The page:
Photo: James Bombales
The Canadian housing market has weathered a series of blows this year, including a mortgage stress test which sent sales plunging in January. But there is another factor placing a downward pressure on the market — rising interest rates.
The Bank of Canada hiked the overnight rate to 1.50 basis points in July, and many economists predict it will do so again before the end of the year. According to BMO chief economist Douglas Porter, the fiscal policy is starting to take its toll on the housing market.
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“There are growing signs that past rate moves are starting to bite,” he writes, in a recent note.
Porter notes that the 100 basis point rise in the overnight rate over the past year has weighed on consumer spending, borrowing, and the housing sector.
“The early return for July home sales suggests that activity is still moderating in much of the country from the 1-2 hit of rising mortgage rates and a tighter regulatory backdrop,” he writes. “While Toronto bucked that trend with an 18 per cent year-over-year rise in sales, this was from very low levels a year ago, and they are still down 30 per cent from two years ago.”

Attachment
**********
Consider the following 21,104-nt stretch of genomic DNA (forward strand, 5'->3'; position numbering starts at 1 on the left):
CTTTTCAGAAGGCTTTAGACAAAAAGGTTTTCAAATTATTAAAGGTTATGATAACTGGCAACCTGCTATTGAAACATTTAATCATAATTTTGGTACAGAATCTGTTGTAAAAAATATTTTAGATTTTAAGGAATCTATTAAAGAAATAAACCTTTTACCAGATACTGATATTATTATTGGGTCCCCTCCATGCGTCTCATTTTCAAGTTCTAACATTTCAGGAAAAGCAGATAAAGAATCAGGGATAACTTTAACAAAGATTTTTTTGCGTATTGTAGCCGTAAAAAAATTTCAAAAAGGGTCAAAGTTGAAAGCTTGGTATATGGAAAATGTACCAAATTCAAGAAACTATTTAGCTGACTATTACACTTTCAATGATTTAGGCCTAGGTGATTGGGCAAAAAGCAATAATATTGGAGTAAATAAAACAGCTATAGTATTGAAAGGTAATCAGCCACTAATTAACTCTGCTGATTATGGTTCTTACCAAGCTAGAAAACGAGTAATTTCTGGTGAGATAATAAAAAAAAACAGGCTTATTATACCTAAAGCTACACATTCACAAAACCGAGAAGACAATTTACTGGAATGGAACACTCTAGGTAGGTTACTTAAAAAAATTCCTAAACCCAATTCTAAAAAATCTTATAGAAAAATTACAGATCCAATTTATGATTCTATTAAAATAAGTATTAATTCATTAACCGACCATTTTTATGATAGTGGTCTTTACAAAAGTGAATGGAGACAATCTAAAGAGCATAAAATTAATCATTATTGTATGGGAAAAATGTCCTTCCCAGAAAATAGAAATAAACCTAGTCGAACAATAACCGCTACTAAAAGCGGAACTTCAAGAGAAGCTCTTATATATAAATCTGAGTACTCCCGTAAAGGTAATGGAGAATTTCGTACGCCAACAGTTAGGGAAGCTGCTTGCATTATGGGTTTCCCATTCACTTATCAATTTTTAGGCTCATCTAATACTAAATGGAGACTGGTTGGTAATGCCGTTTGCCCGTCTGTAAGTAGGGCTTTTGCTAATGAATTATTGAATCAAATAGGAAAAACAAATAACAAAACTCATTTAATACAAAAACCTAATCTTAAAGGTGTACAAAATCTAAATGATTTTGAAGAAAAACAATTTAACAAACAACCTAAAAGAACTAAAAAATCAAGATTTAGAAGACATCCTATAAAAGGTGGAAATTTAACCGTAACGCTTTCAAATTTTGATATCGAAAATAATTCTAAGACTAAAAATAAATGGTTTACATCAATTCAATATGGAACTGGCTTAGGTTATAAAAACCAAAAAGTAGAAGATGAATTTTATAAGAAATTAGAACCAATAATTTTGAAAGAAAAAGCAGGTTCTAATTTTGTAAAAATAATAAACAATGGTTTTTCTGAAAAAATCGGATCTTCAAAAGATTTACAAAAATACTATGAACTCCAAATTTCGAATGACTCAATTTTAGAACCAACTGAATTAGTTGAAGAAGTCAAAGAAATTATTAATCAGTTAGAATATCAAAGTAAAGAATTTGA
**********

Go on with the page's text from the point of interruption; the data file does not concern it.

It’s unclear how much pressure rising interest rates will place on the market moving forward, but several industry players are wary of their potential effect.
Earlier this month, Canadian Real Estate Association chief economist Gregory Klump told Livabl that rate hikes could take a bite out of the market in 2019.
“We’re in a rising interest rate environment, and that affects affordability, what buyers are able to purchase,” he said. “So we’ll have to see what effect that has on the market in the coming months.”